Brain Pickings this morning referred to the late, great Ursula K. Le Guinn as reacting strongly against the concept of “spare time,” especially in regard to artists and scientists in any medium. All our time is filled, even by looking and thinking and experiencing, and also when we are slowed by age. There are always new ideas to try on, and never too much age to learn new things. This week I sent my first graphic novel in to the Sketchbook Project.
So I don’t mind that I am making Artist Books and studying animation at 70 (I wish I could find a tutor to work with me in person on Animation). The lessons online work for me, but with effort. I have a restless mind…perhaps my greatest asset, even now, when everything does seem to take more time.
Never resist exploring new ideas, new skills, new bodies of knowledge! Be a multipotentialite. I see that with the next accordion book with flaps, I’ll have to be more careful about where I put the cover and which side of a page is likely to be up.
Sun between showers, a rainbow over the Strait, little birds scattering, flies sunning on the south side of the house. Flowering Kale and purple violas downtown, buds swelling on heather and trees. 50 degrees at 7am…I love Northwest January. Plenty of rainy days to work on my projects inside. I LOVE having a project to work on…I’ve discovered I Need plenty of projects all the time…a way Artists are different.
I’m spending most of my time on Artist Book production for the show at Port Angeles Fine Arts Center February 24 into April. Jan and I went to a book talk at the Bainbridge Island Art Museum yesterday. Stylish Art Museum Lunch…too bad SAM’s food is no longer fun or beautiful.
Jane Carlin presented on University of Puget Sound’s Artist Book program for which students examine and make books as a way of integrating different aspects of a political topic, especially immigration and migration…are they the same? Is there room for everyone…will they contribute as much as they use? I have read that there are several times too many humans now for our natural world to support.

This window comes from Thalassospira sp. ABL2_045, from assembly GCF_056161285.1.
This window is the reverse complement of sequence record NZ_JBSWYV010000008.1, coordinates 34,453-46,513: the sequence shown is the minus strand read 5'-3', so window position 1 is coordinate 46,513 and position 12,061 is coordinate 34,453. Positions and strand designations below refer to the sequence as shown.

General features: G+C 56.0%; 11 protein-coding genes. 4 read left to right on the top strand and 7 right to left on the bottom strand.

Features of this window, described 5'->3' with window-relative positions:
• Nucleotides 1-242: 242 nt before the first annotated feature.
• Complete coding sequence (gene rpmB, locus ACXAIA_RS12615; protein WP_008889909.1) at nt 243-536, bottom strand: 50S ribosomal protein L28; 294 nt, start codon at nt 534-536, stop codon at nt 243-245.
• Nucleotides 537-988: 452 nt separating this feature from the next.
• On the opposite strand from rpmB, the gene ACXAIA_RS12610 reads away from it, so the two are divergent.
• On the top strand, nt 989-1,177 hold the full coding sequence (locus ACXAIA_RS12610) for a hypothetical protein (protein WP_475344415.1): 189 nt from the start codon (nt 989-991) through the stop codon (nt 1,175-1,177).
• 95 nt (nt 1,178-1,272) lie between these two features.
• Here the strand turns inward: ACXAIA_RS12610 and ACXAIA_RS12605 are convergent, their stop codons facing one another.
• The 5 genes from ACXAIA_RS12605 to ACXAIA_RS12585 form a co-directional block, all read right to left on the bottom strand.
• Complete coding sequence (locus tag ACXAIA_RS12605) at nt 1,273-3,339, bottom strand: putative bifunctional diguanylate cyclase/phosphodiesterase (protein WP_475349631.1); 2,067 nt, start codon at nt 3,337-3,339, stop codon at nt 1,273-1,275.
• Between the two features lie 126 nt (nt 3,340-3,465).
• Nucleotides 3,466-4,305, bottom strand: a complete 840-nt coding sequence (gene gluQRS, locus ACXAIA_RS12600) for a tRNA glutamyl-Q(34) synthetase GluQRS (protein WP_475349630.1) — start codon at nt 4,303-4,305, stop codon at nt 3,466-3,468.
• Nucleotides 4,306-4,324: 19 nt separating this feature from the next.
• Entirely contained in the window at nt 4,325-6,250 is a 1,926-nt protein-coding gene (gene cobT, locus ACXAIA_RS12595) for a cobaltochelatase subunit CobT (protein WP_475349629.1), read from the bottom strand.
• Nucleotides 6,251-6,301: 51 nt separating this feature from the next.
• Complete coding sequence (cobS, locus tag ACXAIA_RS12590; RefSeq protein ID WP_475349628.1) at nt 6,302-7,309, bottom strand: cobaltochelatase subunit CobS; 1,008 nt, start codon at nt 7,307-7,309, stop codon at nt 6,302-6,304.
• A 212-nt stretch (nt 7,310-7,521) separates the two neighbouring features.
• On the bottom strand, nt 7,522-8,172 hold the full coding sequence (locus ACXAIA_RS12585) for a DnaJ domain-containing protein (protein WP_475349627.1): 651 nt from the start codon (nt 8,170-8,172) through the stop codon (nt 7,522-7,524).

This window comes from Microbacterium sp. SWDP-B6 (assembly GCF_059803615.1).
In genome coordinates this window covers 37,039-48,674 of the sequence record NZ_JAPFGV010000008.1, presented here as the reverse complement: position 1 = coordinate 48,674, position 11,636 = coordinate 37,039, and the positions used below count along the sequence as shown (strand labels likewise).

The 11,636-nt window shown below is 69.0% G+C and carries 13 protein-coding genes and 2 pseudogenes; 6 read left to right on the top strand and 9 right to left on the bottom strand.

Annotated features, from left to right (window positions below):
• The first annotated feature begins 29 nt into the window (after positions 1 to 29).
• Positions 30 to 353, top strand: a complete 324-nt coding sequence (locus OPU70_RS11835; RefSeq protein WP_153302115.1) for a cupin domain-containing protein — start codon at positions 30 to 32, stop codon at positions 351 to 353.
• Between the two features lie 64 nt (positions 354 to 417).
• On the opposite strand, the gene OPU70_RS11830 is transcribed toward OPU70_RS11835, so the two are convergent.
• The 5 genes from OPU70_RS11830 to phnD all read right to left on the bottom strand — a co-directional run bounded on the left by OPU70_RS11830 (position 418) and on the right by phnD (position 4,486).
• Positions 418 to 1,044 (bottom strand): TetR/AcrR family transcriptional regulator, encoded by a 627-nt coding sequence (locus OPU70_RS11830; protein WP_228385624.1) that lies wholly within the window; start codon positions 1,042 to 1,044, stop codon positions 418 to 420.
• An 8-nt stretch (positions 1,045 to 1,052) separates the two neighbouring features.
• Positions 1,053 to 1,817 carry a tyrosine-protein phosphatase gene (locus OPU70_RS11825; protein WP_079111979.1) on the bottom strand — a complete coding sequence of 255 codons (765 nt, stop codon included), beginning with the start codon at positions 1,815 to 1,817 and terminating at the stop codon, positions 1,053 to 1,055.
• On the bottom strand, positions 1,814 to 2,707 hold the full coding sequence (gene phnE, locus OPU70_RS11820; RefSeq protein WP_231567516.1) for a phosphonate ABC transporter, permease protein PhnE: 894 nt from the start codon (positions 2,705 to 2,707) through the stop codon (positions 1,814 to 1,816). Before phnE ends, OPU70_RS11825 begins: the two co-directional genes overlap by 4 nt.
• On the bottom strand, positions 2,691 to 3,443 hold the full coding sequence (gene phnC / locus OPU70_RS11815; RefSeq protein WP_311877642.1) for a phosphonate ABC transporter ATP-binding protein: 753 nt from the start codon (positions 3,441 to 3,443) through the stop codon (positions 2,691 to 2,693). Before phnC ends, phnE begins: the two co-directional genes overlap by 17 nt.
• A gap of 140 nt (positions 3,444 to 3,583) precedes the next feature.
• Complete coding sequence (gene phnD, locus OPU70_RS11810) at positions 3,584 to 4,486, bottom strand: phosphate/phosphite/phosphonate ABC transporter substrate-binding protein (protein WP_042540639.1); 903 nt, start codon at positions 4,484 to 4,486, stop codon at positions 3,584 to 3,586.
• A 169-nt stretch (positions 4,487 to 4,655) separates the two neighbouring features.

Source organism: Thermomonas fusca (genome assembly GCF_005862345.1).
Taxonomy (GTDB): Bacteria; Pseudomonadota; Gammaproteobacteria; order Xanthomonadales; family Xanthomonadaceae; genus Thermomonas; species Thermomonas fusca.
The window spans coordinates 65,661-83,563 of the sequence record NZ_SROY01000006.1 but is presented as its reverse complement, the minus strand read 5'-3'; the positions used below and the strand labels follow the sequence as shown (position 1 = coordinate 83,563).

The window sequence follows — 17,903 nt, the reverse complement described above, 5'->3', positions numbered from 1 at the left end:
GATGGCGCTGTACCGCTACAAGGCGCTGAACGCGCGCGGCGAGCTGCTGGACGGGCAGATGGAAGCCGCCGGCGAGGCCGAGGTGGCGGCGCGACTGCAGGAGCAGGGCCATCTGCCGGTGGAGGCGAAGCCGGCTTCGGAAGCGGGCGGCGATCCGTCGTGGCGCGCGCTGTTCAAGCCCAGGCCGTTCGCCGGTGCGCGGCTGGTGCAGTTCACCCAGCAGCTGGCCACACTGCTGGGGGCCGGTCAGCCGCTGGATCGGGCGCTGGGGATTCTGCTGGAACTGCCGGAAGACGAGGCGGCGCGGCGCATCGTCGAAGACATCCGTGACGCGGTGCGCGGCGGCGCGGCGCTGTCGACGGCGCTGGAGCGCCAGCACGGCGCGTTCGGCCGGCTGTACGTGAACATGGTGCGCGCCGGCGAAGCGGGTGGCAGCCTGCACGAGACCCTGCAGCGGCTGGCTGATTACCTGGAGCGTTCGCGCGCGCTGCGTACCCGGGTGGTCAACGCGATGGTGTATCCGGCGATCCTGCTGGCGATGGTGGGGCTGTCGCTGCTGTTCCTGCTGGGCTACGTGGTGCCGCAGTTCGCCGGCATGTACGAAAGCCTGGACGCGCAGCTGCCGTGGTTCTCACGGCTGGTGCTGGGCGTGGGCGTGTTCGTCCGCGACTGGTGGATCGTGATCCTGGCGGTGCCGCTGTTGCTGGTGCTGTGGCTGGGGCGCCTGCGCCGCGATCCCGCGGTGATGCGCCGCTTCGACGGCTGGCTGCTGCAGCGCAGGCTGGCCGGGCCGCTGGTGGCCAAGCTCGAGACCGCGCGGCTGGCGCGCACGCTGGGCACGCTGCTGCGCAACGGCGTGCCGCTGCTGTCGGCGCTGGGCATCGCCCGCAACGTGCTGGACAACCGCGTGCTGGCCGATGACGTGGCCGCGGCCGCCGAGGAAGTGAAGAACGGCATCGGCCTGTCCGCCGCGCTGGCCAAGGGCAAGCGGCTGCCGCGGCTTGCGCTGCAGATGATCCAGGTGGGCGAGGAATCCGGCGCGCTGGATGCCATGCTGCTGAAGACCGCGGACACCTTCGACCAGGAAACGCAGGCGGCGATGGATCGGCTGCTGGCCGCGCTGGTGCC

Artist books bring us into physical contact with the work of art and ideas, telling stories with form/content/words/ingredients/turning pages/different aspects of the same issue. I am using materials and techniques familiar to me: fabric, heavy black thread, lace and buttons from ancestors, photos my father took and printed many years ago.
My book is not as Precisely beautiful as many of those I saw in Bainbridge, but my hand shows in the execution of the uneven stitches, the sometimes crammed and clumsy writing, the ideas added to and expanded upon in the course of creating the book.
I’m using the accordion form with some extra flaps that can be viewed in different combinations with each other. The topic expanded from family history to psychological process…working out boundary issues with my mother.
Jan said that as soon as a new art form (artist books) is invented, practitioners try to redefine it with tighter parameters. I like Artist Books because they can include many aspects of one or several ideas.
Time for Another Project! The Fears book, perhaps…Stay Tuned!!! First make pizza dough for supper.
Is it Artist Book or Artist’s Book or Artists’ Book? I’ve been invited to participate in a display of them at the Port Angeles Fine Arts Center in February into May, and part of the exhibition will be a statement from each participant about what we think those terms define. Because I’m using actual photographs that my father took and printed, I can call this a collaborative project.
The Sherry Grover Room at the Bainbridge Island Art Museum is a fantastic place to see lots of wonderful examples of artist books. We will have some of them in Port Angeles for the exhibit, thanks to Jan Dove, who will also be exhibiting a series of her artist books about a character she made up, Oola, at the Port Angeles Public Library starting at the end January.